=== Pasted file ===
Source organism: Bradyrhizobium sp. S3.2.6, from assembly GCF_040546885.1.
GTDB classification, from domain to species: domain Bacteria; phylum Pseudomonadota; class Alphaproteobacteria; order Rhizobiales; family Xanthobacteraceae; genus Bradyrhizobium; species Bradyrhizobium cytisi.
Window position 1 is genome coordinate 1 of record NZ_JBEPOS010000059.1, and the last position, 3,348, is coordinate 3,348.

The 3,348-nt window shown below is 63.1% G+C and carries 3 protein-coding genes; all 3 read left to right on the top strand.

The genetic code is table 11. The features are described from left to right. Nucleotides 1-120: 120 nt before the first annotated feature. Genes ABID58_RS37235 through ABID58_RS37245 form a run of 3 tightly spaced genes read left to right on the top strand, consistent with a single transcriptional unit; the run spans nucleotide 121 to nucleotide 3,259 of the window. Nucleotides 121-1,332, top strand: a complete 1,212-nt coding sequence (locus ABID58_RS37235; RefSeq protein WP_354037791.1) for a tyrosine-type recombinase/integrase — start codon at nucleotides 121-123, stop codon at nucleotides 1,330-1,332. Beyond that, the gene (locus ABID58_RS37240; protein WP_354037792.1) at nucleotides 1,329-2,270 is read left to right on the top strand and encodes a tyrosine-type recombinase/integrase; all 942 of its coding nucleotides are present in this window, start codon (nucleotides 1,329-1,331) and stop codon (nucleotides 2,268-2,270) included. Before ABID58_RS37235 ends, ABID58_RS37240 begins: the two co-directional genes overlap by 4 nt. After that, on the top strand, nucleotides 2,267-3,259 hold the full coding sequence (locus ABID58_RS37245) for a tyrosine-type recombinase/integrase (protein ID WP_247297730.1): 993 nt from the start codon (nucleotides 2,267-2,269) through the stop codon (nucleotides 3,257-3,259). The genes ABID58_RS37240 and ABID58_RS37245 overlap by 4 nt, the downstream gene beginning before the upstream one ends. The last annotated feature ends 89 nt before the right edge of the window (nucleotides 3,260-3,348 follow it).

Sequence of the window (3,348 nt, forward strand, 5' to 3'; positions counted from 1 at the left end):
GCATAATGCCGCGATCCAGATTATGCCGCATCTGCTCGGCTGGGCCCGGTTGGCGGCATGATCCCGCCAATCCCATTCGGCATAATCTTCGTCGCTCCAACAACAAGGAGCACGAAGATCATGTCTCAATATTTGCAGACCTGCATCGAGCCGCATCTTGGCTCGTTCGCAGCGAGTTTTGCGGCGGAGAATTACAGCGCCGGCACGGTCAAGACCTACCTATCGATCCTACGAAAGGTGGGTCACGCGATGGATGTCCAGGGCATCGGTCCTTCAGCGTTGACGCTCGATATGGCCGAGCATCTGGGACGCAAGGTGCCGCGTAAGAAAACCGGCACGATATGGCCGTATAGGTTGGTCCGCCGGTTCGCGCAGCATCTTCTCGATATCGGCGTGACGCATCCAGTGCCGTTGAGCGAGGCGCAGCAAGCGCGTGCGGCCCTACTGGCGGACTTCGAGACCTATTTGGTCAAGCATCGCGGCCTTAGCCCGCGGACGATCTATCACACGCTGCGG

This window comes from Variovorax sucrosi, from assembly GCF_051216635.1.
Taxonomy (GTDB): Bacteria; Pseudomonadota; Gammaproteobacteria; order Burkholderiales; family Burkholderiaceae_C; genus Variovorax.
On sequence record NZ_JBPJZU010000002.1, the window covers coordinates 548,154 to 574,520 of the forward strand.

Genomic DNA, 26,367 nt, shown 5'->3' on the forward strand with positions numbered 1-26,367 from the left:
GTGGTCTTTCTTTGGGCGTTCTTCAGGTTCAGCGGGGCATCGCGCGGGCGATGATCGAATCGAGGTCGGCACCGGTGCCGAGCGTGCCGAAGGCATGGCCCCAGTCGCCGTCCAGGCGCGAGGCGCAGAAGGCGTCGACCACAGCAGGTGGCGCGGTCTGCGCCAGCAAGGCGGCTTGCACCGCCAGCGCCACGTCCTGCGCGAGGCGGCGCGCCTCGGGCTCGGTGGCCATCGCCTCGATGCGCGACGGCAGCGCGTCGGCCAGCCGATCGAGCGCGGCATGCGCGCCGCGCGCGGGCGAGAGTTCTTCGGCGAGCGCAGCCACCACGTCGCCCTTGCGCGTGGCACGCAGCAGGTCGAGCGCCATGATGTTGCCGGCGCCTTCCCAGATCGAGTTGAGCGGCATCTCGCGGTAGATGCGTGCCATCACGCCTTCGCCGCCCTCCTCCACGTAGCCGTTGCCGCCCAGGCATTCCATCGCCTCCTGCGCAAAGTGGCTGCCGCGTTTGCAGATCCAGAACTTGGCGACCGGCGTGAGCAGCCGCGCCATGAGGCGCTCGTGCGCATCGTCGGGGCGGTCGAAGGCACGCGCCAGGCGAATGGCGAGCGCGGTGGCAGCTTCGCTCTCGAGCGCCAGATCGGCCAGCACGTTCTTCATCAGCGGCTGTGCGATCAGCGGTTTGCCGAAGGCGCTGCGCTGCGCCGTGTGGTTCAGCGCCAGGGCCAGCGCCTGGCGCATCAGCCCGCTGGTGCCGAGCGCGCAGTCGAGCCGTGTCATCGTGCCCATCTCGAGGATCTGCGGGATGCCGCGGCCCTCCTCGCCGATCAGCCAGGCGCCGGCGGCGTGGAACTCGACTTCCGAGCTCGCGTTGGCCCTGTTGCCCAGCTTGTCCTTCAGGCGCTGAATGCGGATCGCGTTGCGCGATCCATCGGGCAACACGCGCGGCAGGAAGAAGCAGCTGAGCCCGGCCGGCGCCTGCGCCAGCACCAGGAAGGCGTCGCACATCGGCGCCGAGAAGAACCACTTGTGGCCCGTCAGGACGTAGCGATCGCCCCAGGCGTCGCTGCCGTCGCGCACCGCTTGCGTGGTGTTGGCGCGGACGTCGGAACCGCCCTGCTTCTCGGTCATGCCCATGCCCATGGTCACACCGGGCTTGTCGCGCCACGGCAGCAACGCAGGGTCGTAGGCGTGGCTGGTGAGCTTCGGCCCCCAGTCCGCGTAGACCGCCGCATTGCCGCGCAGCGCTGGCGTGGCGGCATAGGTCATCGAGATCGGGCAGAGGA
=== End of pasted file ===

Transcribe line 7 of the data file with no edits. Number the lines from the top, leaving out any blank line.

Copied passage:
GCATAATGCCGCGATCCAGATTATGCCGCATCTGCTCGGCTGGGCCCGGTTGGCGGCATGATCCCGCCAATCCCATTCGGCATAATCTTCGTCGCTCCAACAACAAGGAGCACGAAGATCATGTCTCAATATTTGCAGACCTGCATCGAGCCGCATCTTGGCTCGTTCGCAGCGAGTTTTGCGGCGGAGAATTACAGCGCCGGCACGGTCAAGACCTACCTATCGATCCTACGAAAGGTGGGTCACGCGATGGATGTCCAGGGCATCGGTCCTTCAGCGTTGACGCTCGATATGGCCGAGCATCTGGGACGCAAGGTGCCGCGTAAGAAAACCGGCACGATATGGCCGTATAGGTTGGTCCGCCGGTTCGCGCAGCATCTTCTCGATATCGGCGTGACGCATCCAGTGCCGTTGAGCGAGGCGCAGCAAGCGCGTGCGGCCCTACTGGCGGACTTCGAGACCTATTTGGTCAAGCATCGCGGCCTTAGCCCGCGGACGATCTATCACACGCTGCGG